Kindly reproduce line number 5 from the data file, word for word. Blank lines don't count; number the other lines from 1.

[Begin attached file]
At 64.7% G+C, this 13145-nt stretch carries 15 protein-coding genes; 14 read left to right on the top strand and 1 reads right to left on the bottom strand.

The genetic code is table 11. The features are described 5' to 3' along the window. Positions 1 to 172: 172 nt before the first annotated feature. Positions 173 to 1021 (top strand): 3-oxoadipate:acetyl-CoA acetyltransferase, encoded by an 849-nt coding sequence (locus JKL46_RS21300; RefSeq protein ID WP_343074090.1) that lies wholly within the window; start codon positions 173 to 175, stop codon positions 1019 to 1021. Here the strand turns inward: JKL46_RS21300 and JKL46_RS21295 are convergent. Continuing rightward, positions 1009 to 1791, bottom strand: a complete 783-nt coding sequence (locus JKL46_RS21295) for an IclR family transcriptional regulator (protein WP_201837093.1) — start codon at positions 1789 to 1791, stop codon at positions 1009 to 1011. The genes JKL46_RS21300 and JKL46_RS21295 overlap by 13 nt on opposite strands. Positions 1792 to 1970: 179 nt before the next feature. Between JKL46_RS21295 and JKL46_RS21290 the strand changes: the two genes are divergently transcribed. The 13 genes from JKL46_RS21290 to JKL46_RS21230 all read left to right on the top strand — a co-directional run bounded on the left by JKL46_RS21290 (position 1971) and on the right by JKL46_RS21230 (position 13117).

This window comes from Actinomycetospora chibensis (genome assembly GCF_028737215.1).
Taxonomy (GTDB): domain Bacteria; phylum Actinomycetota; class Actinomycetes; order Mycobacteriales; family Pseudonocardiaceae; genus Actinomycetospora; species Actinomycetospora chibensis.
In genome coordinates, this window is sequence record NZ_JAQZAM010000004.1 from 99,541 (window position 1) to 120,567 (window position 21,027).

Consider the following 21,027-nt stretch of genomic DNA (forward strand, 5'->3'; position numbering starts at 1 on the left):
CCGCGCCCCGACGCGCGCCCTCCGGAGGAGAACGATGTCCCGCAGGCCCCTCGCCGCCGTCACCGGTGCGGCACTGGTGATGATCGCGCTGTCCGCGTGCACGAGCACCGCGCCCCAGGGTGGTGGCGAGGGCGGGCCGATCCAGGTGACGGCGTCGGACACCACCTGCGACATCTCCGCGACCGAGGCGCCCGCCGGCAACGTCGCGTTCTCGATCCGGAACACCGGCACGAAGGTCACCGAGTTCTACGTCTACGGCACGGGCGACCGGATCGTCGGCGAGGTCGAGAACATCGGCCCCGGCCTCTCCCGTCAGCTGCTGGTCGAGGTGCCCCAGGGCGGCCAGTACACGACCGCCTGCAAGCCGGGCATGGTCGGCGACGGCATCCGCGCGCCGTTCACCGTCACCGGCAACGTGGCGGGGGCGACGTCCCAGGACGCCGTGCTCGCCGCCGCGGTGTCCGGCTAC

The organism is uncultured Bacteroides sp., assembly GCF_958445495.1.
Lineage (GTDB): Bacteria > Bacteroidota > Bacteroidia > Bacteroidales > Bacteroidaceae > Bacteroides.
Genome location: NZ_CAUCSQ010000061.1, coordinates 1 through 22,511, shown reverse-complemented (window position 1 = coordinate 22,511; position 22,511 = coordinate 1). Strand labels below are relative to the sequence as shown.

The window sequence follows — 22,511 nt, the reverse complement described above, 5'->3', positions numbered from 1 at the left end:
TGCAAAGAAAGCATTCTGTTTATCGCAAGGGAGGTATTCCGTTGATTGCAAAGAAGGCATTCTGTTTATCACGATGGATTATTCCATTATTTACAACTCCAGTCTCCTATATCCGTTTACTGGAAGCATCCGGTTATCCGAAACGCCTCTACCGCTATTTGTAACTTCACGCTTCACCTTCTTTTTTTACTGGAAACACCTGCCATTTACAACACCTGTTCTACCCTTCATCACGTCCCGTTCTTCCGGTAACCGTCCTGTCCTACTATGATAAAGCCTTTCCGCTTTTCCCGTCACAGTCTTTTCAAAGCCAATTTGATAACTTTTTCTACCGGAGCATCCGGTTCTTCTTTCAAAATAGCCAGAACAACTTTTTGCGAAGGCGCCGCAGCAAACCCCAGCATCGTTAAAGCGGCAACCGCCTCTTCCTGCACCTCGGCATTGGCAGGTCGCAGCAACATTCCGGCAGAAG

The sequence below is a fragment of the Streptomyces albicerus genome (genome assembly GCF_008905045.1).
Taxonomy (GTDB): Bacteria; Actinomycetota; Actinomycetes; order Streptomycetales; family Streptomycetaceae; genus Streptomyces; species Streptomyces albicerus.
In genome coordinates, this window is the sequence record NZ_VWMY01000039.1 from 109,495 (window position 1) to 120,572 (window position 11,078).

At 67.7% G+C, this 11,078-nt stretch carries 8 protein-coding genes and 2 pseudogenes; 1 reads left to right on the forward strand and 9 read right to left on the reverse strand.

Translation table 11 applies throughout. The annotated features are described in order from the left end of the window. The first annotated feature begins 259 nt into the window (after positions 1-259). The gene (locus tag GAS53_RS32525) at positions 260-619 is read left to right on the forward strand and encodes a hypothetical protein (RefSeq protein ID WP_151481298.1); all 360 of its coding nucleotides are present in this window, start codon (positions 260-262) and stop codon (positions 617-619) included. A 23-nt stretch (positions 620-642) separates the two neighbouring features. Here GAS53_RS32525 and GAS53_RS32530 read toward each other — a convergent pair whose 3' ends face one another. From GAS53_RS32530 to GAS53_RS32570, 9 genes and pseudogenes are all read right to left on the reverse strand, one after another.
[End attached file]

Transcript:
In genome coordinates, this window is sequence record NZ_JAQZAM010000004.1 from 99,541 (window position 1) to 120,567 (window position 21,027).